It was in the year 2013 that pancreatic cancer patient advocacy groups and organizations across the world came together in Geneva to discuss the possibility of working together collaboratively to spread awareness about pancreatic cancer on a global level. An international committee was formed and the members of the committee collectively decided that a special day must be initiated to spread awareness about the disease. The committee launched the “World Pancreatic Cancer Day (WPCD)” for the first time on November 13, 2014. With each passing year, the scope of the campaign widened and its visibility and engagement continued to attain considerable mileage across the world. The huge success of the campaign made the international committee go one step further and launch a formal “World Pancreatic Cancer Coalition (WPCC)” in May 2016 with more than 40 organizations from over 20 countries across the globe. Now, the WPCC has more than 80 organizations as members from over 30 countries in six continents.

As part of the campaign, people all over the world can join for a virtual event, share facts about pancreatic cancer, share individual patient cancer stories via social media platforms, create a fundraiser or make donations to create a lasting impact. Healthcare organizations and individuals across the world may wear purple or light up their buildings in purple color to support this campaign. People can participate in this campaign by sharing their selfies or group photos wearing purple and sharing it via social media platforms. People can post images under the hashtag #ItsAboutTime – to know the risks of Pancreatic Cancer.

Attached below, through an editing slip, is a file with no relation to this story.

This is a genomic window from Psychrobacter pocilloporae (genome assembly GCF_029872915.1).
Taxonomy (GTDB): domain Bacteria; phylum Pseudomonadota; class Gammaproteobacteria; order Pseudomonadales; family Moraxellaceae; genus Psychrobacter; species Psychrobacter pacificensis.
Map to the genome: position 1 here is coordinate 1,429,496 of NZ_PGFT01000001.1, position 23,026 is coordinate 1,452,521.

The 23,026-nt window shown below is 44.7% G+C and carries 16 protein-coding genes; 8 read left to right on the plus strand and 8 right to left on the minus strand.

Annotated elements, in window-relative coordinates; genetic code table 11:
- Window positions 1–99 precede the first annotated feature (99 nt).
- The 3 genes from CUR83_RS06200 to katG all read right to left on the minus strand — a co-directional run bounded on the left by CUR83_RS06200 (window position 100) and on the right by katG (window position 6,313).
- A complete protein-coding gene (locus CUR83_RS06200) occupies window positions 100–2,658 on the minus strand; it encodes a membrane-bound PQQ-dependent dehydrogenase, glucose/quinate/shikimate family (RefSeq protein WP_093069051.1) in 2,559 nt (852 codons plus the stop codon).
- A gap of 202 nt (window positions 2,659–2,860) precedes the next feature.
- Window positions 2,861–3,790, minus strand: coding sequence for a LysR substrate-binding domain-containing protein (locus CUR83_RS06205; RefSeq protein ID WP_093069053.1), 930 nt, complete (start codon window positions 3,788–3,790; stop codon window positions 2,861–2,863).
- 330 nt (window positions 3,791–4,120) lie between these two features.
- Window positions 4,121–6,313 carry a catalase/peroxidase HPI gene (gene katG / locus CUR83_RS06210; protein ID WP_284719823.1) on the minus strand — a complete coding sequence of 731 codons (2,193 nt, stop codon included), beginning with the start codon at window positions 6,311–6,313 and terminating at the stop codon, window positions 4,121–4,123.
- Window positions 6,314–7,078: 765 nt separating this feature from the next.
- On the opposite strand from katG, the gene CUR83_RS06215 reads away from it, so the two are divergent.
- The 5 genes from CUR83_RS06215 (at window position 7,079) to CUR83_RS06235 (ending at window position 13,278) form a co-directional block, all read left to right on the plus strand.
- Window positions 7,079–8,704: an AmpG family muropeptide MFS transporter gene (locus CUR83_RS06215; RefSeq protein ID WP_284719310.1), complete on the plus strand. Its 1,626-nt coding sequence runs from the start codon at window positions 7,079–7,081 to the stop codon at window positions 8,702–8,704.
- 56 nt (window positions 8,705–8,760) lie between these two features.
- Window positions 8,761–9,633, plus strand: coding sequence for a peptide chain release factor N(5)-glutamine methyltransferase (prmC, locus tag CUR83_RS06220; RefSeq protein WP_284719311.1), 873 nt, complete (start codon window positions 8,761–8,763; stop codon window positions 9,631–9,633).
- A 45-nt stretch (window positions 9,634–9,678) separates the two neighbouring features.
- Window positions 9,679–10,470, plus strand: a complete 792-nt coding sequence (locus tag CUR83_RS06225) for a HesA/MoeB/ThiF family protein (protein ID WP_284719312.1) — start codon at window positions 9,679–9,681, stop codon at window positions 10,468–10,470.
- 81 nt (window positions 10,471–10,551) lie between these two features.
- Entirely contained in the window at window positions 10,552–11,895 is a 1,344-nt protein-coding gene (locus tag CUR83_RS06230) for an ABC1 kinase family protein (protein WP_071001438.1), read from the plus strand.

Take part in “World Pancreatic Cancer Day (WPCD)” campaign on November 19, 2020. Join the fight against raising awareness about pancreatic cancer – its symptoms, risk factors and the need for early detection.